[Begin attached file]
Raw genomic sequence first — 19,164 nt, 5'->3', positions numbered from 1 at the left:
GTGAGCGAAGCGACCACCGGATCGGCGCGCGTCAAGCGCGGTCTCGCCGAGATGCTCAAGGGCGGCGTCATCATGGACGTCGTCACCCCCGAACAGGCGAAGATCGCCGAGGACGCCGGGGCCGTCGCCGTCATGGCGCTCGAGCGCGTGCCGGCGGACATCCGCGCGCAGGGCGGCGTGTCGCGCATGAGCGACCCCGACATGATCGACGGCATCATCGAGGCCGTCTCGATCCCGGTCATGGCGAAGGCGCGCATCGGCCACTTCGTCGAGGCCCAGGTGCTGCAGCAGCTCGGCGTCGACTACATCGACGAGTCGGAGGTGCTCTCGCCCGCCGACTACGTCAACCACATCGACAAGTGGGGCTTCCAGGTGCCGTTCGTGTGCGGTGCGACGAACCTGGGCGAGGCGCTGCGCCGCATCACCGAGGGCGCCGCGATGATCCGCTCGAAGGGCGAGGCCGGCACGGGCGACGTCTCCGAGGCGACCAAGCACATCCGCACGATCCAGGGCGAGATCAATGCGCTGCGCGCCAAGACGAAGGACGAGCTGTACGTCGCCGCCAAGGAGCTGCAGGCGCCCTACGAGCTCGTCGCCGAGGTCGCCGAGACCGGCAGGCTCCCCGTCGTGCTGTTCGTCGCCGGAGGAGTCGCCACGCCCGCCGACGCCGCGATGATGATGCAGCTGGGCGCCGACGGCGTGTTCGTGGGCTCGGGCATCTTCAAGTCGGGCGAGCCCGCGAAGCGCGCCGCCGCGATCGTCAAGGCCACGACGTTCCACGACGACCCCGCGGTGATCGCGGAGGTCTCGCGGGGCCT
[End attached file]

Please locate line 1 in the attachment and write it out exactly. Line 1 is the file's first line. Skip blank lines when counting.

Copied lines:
Raw genomic sequence first — 19,164 nt, 5'->3', positions numbered from 1 at the left: